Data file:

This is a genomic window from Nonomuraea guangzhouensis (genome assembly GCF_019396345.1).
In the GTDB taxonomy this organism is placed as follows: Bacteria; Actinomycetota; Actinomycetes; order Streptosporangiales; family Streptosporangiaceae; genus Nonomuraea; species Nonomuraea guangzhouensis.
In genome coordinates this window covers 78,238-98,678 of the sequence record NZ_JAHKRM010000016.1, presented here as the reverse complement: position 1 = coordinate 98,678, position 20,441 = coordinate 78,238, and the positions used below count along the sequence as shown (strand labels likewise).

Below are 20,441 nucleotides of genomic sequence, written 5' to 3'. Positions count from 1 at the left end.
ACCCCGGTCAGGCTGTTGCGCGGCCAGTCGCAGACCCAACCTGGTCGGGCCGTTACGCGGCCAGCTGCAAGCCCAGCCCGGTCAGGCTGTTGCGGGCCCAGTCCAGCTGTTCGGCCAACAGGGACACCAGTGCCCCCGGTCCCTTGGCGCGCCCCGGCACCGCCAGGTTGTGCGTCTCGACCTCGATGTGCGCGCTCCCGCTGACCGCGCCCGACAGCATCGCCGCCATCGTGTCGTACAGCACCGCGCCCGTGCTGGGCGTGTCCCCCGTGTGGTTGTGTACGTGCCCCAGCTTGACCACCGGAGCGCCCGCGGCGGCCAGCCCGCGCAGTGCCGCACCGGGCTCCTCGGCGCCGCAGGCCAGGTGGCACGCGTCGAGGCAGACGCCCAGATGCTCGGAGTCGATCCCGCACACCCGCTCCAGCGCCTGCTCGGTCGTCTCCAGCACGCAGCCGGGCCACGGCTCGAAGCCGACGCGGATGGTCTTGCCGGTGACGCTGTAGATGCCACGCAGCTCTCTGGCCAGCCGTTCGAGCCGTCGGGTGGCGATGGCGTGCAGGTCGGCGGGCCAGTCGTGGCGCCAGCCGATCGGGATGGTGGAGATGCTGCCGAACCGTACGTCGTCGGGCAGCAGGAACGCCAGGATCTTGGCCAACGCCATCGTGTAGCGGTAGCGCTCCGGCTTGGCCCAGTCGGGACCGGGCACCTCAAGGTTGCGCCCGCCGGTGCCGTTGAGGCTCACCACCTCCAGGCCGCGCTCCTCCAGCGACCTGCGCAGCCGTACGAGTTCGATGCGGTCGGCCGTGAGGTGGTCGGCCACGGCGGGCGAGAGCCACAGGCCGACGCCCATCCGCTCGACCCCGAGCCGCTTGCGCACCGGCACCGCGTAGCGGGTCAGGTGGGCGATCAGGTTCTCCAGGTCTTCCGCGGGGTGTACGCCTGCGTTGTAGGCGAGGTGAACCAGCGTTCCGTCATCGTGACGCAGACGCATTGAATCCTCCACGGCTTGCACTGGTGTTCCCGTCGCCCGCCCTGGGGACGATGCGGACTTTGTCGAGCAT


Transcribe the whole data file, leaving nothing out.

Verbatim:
This is a genomic window from Nonomuraea guangzhouensis (genome assembly GCF_019396345.1).
In the GTDB taxonomy this organism is placed as follows: Bacteria; Actinomycetota; Actinomycetes; order Streptosporangiales; family Streptosporangiaceae; genus Nonomuraea; species Nonomuraea guangzhouensis.
In genome coordinates this window covers 78,238-98,678 of the sequence record NZ_JAHKRM010000016.1, presented here as the reverse complement: position 1 = coordinate 98,678, position 20,441 = coordinate 78,238, and the positions used below count along the sequence as shown (strand labels likewise).

Below are 20,441 nucleotides of genomic sequence, written 5' to 3'. Positions count from 1 at the left end.
ACCCCGGTCAGGCTGTTGCGCGGCCAGTCGCAGACCCAACCTGGTCGGGCCGTTACGCGGCCAGCTGCAAGCCCAGCCCGGTCAGGCTGTTGCGGGCCCAGTCCAGCTGTTCGGCCAACAGGGACACCAGTGCCCCCGGTCCCTTGGCGCGCCCCGGCACCGCCAGGTTGTGCGTCTCGACCTCGATGTGCGCGCTCCCGCTGACCGCGCCCGACAGCATCGCCGCCATCGTGTCGTACAGCACCGCGCCCGTGCTGGGCGTGTCCCCCGTGTGGTTGTGTACGTGCCCCAGCTTGACCACCGGAGCGCCCGCGGCGGCCAGCCCGCGCAGTGCCGCACCGGGCTCCTCGGCGCCGCAGGCCAGGTGGCACGCGTCGAGGCAGACGCCCAGATGCTCGGAGTCGATCCCGCACACCCGCTCCAGCGCCTGCTCGGTCGTCTCCAGCACGCAGCCGGGCCACGGCTCGAAGCCGACGCGGATGGTCTTGCCGGTGACGCTGTAGATGCCACGCAGCTCTCTGGCCAGCCGTTCGAGCCGTCGGGTGGCGATGGCGTGCAGGTCGGCGGGCCAGTCGTGGCGCCAGCCGATCGGGATGGTGGAGATGCTGCCGAACCGTACGTCGTCGGGCAGCAGGAACGCCAGGATCTTGGCCAACGCCATCGTGTAGCGGTAGCGCTCCGGCTTGGCCCAGTCGGGACCGGGCACCTCAAGGTTGCGCCCGCCGGTGCCGTTGAGGCTCACCACCTCCAGGCCGCGCTCCTCCAGCGACCTGCGCAGCCGTACGAGTTCGATGCGGTCGGCCGTGAGGTGGTCGGCCACGGCGGGCGAGAGCCACAGGCCGACGCCCATCCGCTCGACCCCGAGCCGCTTGCGCACCGGCACCGCGTAGCGGGTCAGGTGGGCGATCAGGTTCTCCAGGTCTTCCGCGGGGTGTACGCCTGCGTTGTAGGCGAGGTGAACCAGCGTTCCGTCATCGTGACGCAGACGCATTGAATCCTCCACGGCTTGCACTGGTGTTCCCGTCGCCCGCCCTGGGGACGATGCGGACTTTGTCGAGCAT